While reforms have commenced under the government of President Susilo Bambang Yudhoyono after taking office in November 2004, many in the business community are disappointed with the pace of implementation. Expectations were very high especially given the confounding majority with which the President was elected, providing him with an extraordinarily strong mandate.

Observers however agree that the reforms that have been announced, followed by their successful implementation, will boost the reputation of the business climate. Several also argue that the slow speed of implementation is not fully the government's fault.

Ever since President Yudhoyono and his cabinet took office, Indonesia has been hard-hit by a series of natural and human disasters such as the tsunami that claimed many lives in Aceh, the second Bali bombing, the Yogyakarta earthquake and the recent 'mini-tsunami' that struck West and Central Java. These events have drawn heavily on the resources of the young cabinet, and have negatively affected the vigour with which reforms were promised, and delivered.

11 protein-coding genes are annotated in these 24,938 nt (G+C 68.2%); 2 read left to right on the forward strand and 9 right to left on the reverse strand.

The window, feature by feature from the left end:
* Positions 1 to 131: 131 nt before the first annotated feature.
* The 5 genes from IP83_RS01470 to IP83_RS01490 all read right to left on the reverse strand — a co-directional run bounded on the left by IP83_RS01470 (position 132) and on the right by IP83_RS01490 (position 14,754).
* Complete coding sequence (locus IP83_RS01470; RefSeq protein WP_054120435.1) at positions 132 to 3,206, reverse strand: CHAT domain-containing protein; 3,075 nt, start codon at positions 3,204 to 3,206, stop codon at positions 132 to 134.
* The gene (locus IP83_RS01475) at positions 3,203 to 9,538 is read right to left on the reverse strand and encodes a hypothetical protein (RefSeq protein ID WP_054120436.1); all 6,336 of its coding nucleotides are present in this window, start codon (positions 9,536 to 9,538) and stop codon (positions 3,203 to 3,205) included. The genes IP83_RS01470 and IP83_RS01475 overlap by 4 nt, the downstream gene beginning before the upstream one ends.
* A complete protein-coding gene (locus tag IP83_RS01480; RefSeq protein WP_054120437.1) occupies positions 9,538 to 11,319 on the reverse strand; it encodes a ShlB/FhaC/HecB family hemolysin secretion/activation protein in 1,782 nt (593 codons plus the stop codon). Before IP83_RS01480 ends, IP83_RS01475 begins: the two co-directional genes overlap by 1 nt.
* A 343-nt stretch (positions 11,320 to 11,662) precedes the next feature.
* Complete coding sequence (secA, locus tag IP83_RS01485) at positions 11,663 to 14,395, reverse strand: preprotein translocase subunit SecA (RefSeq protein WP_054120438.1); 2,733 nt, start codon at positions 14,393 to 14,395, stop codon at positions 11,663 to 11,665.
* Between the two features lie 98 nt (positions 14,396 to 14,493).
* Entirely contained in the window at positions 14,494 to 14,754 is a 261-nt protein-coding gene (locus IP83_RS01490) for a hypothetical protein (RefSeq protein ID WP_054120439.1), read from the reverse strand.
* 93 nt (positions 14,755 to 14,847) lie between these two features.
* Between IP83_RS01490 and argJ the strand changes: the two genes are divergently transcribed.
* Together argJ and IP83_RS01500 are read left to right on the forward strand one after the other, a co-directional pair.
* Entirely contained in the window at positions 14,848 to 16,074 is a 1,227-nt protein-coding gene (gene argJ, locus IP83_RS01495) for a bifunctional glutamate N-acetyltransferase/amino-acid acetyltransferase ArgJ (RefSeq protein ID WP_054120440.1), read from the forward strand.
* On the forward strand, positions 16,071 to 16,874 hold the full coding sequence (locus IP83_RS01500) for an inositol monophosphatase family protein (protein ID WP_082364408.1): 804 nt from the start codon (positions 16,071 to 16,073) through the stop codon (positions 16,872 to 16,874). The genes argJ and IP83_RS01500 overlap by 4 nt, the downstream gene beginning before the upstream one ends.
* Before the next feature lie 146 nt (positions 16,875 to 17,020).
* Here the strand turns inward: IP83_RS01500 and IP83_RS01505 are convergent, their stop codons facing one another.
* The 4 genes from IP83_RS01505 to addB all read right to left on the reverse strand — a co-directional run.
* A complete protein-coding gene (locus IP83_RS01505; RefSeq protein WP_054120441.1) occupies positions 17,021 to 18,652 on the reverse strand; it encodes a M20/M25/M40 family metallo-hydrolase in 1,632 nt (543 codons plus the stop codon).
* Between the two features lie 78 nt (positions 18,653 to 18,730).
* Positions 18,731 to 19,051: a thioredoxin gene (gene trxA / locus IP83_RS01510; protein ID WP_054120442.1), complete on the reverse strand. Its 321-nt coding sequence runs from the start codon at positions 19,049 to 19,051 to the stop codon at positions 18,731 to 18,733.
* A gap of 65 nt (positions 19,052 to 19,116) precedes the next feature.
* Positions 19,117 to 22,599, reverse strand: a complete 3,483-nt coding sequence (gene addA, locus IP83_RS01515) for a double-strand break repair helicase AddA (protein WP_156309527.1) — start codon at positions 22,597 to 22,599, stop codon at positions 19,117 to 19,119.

More importantly, data gathering for the study took place up to January this year. This means that substantial and widely commended reform packages in the past eight months have not been taken into account.

In February an ambitious infrastructure policy package of 153 new measures was announced. While characterised as rather theoretical, if and when implemented the policies are expected to significantly improve the conditions for investment in infrastructure.

Analysts welcomed the focus on simplifying land acquisition procedures, long a complicated and timed consuming process in Indonesia, and several fiscal incentives aimed at promoting private participation in the sector.

The government also announced, in July, a financial sector policy package, aimed at strengthening banks and non-bank financial institutions. Together with interest rates that are moving downwards, this is expected to facilitate easier credit disbursement to businesses.